The Romanticism of a Bum Named Neal Cassady
Neal Cassady is the quintessential beat character who seems almost fictional because of how fantastical he is depicted. Allen Ginsberg and Jack Kerouac illustrate Cassady as if he is an unattainable concept. However, he is just as real as they are. They convince him to try his hand at writing so the world can see the same potential for greatness that they see in him. He is the beat-est of them all because he had the hardest, grittier life. To be beat, is to have struggled and come out the other side a stronger person. To endure life’s challenges and to still be able to enjoy the little things, is the only thing humans can hope for. It is the will to not give up on the world, even after seeing the worst it can do.
John Clellon Holmes was a fellow beat writer and observed many of the tales that Ginsberg and Kerouac told about the notorious Neal Cassady. He was a little older than them and was able to personally describe what the beat generation was like from the point of view of an outside insider. He defined the beat generation as “a generation of extremes . . . [but] no desire to shatter the ‘square’ society in which he lives, only to elude it” (Holmes 4). They only wanted to change the stereotypes and create a different form of communication. It was a period of emotionally overwrought memoirs that were meant to inspire a further discussion on human identity. Basically, there was a “lack of organized movements, political, religious, or otherwise, among the young” (Holmes 3). They were tired of using all their energy to fight for their beliefs when the government would just refuse to listen to them. They were considered a nuisance, even though they truly tried to stay under the radar. They chose to take the silent rebellion route instead by writing about their existential crises which many members of society, young and old, could relate to. It was not necessarily the active role in making change but it was their way of refusing to conform to anyone’s expectations. Another factor that made the writers of that time “beat,” was their “almost exaggerated will to believe in something” (Holmes 3). They had stripped themselves raw of all labels and clichés, and bared their emotions to the world. Thus, they craved a spiritual focus that would help them understand why they were so intensely affected by their surroundings.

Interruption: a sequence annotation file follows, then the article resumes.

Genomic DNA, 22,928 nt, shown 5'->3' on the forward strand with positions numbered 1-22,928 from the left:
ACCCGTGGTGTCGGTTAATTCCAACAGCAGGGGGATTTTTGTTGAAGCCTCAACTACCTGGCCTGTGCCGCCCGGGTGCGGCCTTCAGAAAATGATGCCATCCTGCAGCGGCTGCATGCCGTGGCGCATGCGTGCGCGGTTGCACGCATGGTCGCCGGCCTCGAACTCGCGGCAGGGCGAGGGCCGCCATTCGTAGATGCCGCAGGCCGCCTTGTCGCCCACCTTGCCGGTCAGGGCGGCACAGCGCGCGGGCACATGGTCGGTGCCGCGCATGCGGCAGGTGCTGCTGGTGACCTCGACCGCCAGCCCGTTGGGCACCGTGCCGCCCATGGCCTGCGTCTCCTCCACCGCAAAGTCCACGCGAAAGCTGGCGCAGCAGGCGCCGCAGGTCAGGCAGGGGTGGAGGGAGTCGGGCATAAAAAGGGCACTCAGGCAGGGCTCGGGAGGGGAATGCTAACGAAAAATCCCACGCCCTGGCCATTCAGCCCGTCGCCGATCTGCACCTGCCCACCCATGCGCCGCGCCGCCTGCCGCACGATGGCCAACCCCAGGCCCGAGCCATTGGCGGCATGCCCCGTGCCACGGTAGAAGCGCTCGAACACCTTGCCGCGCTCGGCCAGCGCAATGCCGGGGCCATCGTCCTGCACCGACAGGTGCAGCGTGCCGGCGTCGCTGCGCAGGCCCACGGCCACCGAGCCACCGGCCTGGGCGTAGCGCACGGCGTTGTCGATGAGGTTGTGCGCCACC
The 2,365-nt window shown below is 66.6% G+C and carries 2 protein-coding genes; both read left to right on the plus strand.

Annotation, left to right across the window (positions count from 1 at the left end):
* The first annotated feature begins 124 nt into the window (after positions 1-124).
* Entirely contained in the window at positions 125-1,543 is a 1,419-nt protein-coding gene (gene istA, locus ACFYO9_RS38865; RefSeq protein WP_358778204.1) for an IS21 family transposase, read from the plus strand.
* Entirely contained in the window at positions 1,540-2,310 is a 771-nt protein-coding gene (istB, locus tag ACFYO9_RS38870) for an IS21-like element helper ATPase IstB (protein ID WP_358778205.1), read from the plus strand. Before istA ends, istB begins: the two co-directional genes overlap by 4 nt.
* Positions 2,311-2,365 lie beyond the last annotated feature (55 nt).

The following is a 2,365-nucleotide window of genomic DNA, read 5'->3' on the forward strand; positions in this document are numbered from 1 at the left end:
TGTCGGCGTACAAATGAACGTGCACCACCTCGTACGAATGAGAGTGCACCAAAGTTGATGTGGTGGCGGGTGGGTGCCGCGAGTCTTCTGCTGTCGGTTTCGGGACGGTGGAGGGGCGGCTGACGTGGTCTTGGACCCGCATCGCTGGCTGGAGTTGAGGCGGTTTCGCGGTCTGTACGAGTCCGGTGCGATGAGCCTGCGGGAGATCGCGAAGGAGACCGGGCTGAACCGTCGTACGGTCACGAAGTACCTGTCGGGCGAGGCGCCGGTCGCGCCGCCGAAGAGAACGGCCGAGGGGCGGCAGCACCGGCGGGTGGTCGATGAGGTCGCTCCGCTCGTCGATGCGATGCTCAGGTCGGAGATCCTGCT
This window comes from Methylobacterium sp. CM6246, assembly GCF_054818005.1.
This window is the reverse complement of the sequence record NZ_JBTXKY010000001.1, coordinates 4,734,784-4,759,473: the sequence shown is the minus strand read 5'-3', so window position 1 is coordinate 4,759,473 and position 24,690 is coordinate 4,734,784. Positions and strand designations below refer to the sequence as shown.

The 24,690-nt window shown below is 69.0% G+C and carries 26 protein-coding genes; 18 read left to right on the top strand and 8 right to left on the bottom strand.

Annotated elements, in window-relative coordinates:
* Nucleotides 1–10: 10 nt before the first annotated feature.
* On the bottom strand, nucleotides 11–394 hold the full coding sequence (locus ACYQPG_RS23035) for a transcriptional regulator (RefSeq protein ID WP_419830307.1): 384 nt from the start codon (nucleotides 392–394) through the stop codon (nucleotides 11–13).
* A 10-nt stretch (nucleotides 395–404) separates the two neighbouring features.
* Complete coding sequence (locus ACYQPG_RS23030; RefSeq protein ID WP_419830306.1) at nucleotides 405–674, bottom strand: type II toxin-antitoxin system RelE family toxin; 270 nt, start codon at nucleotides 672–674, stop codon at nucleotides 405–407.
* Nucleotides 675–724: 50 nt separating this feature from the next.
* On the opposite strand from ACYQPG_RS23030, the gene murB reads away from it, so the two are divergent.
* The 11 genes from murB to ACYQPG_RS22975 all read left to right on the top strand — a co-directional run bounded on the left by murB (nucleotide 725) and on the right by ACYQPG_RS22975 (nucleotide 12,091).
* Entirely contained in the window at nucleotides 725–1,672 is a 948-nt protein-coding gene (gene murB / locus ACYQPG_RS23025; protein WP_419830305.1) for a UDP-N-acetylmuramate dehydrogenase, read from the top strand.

Cassady was one of the beat-est members of that generation because his writings were erratic and full of dramatics, always trying to get his readers to raise their eyebrows. He was able to embellish his own experiences just enough that they did not seem fake, only absurd like human nature. He had lived more and exploited society far worse than most of the beat generation, “I been arrested 10 times and served an aggravated total of 15 months on six convictions” (Cassady 195), and most had occurred during his childhood on the streets. His ability to sustain the consequences of an unjust life and continue fighting for his own individuality is what raised him above the more memorable members of that period. The beat generation was a transformative period in a time that truly fulfilled Cassady’s lack of true human connections. He was Ginsberg’s and Kerouac’s greatest muse and how they made the writing movement so popular. Without his visions and unique commentary to guide the major beat writers, they may never have reached the level of fame they did by writing about the adventures Cassady took them on.